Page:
Gillibrand, who is seen as a possible 2020 presidential candidate, said a narrow bill codifying Trump’s order is insufficient and Congress should instead pass comprehensive immigration reform.

But lawmakers in both parties have warned that broad immigration legislation would never be able to clear Congress. A February immigration fight in the Senate resulted in a stalemate, and Senate Majority Leader Mitch McConnellAddison (Mitch) Mitchell McConnellHillicon Valley: Facebook considers political ad ban | Senators raise concerns over civil rights audit | Amazon reverses on telling workers to delete TikTok Ernst: Renaming Confederate bases is the 'right thing to do' despite 'heck' from GOP Advocacy groups pressure Senate to reconvene and boost election funding MORE (R-Ky.) has shut down holding another broad, freewheeling debate. 

It remains to be seen if McConnell will want to tackle immigration again in the wake of Trump’s executive order. McConnell is co-sponsoring legislation introduced by Tillis and other Republicans on Wednesday. But if immigration fades from the headlines, McConnell could opt to move to other matters — such as voting on Trump’s pending nominees.

House Republicans, meanwhile, have struggled to get on the same page on immigration. Two immigration bills that call for major changes to immigration law — including allowing detained parents to be with their children — don’t appear to have the votes to pass the lower chamber. 

Sen. Dianne FeinsteinDianne Emiel FeinsteinData shows seven Senate Democrats have majority non-white staffs Bottom line Filibuster reform gains steam with Democrats MORE (D-Calif.) has proposed a bill that has the backing of the entire Democratic caucus that would prohibit law enforcement from taking a child from a parent or legal guardian within 100 miles of the border. She said any Republican proposal to detain families together would be problematic.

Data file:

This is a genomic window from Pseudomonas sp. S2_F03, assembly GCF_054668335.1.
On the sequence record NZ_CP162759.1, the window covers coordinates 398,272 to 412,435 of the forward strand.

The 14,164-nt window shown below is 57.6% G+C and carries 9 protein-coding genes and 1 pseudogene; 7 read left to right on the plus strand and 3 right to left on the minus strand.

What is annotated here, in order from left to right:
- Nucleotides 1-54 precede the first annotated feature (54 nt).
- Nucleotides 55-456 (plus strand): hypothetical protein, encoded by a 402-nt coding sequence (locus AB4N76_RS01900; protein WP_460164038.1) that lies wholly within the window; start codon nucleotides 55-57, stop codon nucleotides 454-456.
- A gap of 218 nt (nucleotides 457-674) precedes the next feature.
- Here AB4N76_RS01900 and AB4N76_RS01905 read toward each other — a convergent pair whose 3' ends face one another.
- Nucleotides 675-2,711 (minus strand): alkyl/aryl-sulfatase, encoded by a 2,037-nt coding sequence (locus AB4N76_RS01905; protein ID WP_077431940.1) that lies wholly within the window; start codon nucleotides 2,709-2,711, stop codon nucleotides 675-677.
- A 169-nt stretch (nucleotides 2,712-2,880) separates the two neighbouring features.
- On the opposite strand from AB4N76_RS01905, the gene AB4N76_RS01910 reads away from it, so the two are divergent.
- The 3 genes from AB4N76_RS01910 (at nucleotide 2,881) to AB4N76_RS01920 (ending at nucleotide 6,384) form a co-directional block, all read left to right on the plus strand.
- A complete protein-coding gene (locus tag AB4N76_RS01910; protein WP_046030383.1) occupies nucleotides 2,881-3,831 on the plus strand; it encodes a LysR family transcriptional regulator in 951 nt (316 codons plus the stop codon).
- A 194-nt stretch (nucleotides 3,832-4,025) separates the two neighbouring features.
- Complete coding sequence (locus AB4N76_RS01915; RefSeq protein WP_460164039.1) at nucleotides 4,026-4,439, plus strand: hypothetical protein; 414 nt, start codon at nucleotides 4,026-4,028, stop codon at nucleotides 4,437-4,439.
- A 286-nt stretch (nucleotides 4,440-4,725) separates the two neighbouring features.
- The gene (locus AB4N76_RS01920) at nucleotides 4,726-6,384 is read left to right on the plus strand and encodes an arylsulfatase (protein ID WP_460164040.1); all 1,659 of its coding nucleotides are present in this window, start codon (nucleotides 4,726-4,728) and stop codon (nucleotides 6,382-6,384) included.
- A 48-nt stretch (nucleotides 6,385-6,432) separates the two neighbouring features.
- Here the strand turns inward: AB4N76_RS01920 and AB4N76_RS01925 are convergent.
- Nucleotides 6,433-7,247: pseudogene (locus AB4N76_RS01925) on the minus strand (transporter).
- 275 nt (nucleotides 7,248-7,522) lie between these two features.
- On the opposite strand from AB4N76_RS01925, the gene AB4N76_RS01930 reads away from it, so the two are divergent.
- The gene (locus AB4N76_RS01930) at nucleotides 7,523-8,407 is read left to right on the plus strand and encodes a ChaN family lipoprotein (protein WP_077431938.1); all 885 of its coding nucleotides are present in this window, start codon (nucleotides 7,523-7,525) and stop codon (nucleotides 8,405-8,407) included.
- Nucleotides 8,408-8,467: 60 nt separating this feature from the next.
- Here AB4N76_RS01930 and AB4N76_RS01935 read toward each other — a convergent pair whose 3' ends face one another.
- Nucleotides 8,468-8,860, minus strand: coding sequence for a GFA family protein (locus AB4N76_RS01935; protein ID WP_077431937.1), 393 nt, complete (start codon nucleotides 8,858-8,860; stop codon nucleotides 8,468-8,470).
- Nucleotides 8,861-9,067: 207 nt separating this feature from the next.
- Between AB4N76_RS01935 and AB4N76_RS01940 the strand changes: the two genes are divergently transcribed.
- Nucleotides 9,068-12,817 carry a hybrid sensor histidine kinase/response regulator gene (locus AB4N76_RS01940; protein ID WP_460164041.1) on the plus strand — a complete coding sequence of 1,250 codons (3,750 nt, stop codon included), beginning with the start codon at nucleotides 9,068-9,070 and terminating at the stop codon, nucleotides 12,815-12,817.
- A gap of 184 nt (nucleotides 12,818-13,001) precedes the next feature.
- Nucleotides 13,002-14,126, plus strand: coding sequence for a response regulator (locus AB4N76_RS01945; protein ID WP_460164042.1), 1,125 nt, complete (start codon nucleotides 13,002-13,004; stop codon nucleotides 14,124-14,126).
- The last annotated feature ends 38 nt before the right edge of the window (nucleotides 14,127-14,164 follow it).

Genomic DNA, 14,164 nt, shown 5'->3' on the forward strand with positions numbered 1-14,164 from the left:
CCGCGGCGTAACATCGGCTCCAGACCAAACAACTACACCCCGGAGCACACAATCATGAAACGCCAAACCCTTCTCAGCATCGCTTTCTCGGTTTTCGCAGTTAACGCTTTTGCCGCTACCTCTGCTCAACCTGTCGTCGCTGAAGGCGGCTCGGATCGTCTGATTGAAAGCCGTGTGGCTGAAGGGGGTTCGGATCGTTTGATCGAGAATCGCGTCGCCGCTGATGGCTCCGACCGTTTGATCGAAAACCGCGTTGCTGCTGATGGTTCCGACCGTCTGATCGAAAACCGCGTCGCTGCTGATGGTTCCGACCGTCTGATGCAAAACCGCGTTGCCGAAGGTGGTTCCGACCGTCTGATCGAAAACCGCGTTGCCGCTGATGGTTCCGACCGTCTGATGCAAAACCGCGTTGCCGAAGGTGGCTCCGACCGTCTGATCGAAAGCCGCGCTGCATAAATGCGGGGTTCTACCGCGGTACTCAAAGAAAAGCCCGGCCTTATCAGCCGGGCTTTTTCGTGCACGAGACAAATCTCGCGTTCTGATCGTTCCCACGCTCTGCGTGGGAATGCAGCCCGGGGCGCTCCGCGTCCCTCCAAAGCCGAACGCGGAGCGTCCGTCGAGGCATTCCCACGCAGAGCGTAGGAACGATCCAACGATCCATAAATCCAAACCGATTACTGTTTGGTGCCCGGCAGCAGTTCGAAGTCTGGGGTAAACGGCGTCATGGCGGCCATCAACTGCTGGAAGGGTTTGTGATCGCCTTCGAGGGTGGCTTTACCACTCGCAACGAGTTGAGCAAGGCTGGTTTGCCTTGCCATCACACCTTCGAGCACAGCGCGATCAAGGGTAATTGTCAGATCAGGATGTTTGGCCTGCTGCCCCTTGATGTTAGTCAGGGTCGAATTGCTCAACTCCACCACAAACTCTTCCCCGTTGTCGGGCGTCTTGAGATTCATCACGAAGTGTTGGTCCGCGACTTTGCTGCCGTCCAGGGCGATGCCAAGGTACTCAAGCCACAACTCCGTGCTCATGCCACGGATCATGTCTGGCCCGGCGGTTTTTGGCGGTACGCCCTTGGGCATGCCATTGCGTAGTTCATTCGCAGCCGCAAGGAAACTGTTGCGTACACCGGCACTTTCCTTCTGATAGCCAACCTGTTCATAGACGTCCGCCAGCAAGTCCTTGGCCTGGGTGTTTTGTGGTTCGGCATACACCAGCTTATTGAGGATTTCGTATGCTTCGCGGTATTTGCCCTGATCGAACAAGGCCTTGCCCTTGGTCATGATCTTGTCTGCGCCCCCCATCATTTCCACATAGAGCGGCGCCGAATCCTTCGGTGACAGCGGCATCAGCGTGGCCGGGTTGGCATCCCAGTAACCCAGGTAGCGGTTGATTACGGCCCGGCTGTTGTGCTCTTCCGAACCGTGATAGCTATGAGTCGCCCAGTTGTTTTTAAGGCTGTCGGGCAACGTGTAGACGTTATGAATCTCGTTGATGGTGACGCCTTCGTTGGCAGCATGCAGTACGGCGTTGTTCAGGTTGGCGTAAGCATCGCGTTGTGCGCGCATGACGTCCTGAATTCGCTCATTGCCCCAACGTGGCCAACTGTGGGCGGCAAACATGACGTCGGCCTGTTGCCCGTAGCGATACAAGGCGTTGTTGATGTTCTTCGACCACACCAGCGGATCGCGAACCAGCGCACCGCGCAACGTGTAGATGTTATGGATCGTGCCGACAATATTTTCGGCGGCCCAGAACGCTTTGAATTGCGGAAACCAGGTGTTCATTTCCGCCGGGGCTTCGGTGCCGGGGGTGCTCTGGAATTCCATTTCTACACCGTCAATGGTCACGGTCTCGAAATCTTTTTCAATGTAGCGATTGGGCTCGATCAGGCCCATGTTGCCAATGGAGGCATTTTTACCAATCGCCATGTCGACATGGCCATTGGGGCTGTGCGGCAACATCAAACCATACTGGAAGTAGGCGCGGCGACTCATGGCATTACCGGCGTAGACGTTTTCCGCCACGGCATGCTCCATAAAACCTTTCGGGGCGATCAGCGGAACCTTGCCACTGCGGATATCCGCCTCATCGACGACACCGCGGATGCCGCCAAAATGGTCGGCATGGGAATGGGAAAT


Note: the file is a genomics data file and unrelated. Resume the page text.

Feinstein doesn’t think any sweeping immigration bill can pass Congress any time soon.  

“That means to me that we have to gather certain very precise rallying principles,” she added.

A senior Democratic aide called Republican legislation to keep detained families together “a complete waste of time” and said it’s being used as a “shiny object” to detract attention from Trump’s unwillingness to reverse his zero tolerance policy.

Senate Democratic Leader Charles SchumerChuck SchumerDemocrats blast Trump for commuting Roger Stone: 'The most corrupt president in history' A renewed emphasis on research and development funding is needed from the government Data shows seven Senate Democrats have majority non-white staffs MORE (N.Y.) on Tuesday dismissed questions about Democrats backing a GOP bill to address the border crisis, arguing it’s the president’s responsibility.

Schumer didn’t address legislation in his immediate reaction to the executive order Wednesday afternoon, instead saying it was a “relief that the president has reversed himself.”

“I also hope this represents a turning point and that the president will stop blaming others for problems he creates and start fixing them himself,” Schumer said in a statement.

Some Republican senators think that Schumer is purposely dragging his feet because Trump is taking a beating in the media over the controversy.

“Schumer doesn’t want to cooperate because this is such a wonderful issue for them,” said one Republican senator. “I’m sure he’s loving the headlines every morning.”